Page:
The business of mining has become very professionalized, both in terms of hardware and access to energy.

  1. Meanwhile, there has been produced specifically mining hardware over the years (ASIC computer), which processes relatively quickly the computation-hungry task of mining blocks. The hardware is not only consuming lots of energy but also expensive.
  2. Miners join together in pools to have a greater chance of capturing the reward that is given about every 10 minutes for mining a block. This at least participate more people at winning the reward.
  3. The hardware is relatively compact and is easy to transport.

Neglecting electricity costs is definitely not a sustainable way for miners to operate, as electricity costs account for about 80% of operating costs, according to the Arcanes report. Meanwhile, electricity prices have skyrocketed in 2022, miners need to look at how to get cheaper electricity to make the business even worthwhile. And when you're dealing with cheap electricity, you can't get past renewable sources of electricity.
Therefore, a miner is quickly confronted with whether to go for the more expensive, fossil energy resources or cheaper, sustainable resources when it comes to electricity.
Keeping this in mind, one quickly comes to the thought that PoW mining can impact the energy industry.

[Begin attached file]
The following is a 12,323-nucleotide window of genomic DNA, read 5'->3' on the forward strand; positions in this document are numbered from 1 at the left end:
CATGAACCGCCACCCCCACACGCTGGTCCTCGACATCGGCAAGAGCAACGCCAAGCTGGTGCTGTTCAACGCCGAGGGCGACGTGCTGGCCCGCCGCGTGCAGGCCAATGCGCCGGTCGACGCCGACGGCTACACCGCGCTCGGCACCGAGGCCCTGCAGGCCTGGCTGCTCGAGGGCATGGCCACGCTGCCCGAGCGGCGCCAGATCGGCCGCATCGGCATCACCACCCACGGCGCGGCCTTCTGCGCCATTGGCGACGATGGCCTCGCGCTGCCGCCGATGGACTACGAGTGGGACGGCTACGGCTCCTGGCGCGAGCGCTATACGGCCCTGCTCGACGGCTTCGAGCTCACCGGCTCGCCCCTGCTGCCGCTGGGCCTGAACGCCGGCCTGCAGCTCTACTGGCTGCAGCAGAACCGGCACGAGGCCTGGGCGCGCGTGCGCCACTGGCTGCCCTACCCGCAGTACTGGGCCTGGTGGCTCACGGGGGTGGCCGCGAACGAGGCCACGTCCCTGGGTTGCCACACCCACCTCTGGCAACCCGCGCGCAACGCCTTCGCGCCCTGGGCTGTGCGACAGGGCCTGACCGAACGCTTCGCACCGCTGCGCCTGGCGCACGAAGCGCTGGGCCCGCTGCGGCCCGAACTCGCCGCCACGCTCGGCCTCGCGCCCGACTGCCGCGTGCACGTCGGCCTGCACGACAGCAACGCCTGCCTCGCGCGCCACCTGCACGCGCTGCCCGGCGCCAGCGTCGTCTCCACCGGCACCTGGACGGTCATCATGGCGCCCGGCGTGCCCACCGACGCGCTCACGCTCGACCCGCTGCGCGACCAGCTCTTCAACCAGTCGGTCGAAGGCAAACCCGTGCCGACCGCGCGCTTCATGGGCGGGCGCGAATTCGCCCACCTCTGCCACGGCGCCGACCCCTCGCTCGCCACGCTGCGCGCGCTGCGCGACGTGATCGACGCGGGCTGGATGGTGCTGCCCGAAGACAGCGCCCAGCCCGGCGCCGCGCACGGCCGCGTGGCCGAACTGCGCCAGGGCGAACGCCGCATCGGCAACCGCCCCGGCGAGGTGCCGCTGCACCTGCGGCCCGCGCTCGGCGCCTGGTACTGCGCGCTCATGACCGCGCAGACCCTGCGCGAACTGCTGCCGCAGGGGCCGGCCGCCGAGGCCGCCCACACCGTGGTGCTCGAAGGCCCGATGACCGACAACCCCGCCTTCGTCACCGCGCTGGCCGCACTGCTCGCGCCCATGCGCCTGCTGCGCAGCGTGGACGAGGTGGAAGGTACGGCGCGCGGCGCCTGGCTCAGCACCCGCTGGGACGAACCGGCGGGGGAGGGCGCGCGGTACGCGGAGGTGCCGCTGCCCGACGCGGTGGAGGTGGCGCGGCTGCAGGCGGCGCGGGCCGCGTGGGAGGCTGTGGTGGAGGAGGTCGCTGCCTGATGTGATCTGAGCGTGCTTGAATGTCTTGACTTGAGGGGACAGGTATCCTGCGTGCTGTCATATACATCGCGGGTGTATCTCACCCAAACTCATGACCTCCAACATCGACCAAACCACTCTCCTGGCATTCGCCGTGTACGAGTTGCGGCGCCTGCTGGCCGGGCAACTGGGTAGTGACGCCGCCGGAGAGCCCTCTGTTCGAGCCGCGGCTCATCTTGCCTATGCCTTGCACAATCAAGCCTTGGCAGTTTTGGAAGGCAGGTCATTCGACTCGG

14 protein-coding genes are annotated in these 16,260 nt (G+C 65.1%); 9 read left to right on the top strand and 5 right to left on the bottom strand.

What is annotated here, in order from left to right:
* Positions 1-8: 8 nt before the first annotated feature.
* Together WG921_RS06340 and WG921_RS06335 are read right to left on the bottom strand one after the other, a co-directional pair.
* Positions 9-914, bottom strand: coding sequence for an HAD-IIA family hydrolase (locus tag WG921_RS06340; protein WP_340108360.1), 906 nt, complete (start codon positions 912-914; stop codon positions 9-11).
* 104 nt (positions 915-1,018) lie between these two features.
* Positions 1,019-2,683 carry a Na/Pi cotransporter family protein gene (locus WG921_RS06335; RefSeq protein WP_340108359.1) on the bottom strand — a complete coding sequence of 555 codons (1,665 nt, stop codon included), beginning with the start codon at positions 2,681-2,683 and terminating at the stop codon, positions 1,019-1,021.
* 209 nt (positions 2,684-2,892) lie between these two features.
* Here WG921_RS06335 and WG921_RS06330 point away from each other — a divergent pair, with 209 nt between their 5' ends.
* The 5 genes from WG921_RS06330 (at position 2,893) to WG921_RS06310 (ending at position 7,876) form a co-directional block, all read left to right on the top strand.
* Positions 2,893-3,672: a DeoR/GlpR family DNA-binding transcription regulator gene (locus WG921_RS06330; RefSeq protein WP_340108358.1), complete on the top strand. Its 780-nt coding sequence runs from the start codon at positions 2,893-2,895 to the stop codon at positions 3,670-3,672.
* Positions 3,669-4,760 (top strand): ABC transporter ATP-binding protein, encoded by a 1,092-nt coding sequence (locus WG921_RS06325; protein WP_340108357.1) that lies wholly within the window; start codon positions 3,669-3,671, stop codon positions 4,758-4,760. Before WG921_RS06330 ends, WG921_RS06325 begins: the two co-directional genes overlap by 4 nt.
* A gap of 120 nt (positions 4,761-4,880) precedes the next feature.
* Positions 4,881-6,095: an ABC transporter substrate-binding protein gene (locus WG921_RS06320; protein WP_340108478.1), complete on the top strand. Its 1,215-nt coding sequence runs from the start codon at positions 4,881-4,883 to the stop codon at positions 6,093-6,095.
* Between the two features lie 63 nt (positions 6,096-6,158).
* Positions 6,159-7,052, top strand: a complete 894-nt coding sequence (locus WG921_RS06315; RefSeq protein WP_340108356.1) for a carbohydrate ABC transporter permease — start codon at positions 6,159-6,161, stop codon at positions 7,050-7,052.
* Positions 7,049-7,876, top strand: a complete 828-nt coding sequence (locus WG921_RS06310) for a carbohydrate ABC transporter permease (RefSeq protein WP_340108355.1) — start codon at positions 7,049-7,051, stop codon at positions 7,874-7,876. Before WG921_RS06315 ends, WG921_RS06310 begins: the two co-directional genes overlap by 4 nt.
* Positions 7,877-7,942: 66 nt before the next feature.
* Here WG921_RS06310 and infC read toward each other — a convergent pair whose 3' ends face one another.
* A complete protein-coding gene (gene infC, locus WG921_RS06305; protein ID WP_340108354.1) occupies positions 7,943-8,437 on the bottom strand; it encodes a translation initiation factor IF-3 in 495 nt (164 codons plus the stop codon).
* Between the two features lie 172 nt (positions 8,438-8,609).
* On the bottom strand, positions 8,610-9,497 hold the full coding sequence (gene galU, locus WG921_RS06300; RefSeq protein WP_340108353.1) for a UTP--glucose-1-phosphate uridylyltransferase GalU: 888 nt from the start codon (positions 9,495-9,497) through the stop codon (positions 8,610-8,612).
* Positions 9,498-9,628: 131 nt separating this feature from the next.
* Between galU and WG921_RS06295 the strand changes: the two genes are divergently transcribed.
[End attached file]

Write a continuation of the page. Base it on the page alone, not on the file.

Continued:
Mining can be a lucrative business for both sides: 
for miners, when energy costs are low, 
and for energy providers, it is the case when the corresponding demand for renewable energy sources come from the mining industry 

Bitcoin mining and the energy economy

Bitcoin mining can have and already has positive impact on the energy industry.
Arcane Research has published the interesting paper “How Bitcoin mining can transform the energy industry” where you can find four theses that are put forward.

  1. Strengthening power grids through bitcoin mining.
    The continuous demand for electricity from mining can stabilize power grids, especially wind and solar.
    Previously, in fossil power grids, supply could be flexibly controlled for demand, also called “demand response”.
    Demand response can no longer be controlled flexibly with wind and solar. Wind or solar cannot be planned as well as burning coal, gas or oil. And if the demand for electricity also varies, then the cycle falters and becomes unstable.
    The more continuous the demand, the more stable the power grid. This can be achieved, for example, by providing rigs at the appropriate points of electricity generation (see image below).
    This makes solar and wind networks more stable and economical. 
Mining rig container at a solar plant
  1. Improving renewable energy economy through bitcoin mining.
    Through mining, the demand can be served continuously. Energy surpluses generated by wind and solar can be constantly taken by Bitcoin mining. Regenerative energy sources have a grateful outlet through mining and promote the economy of renewable energy sources.
  1. Efficiency in the emergence of natural gas in oil production through bitcoin mining.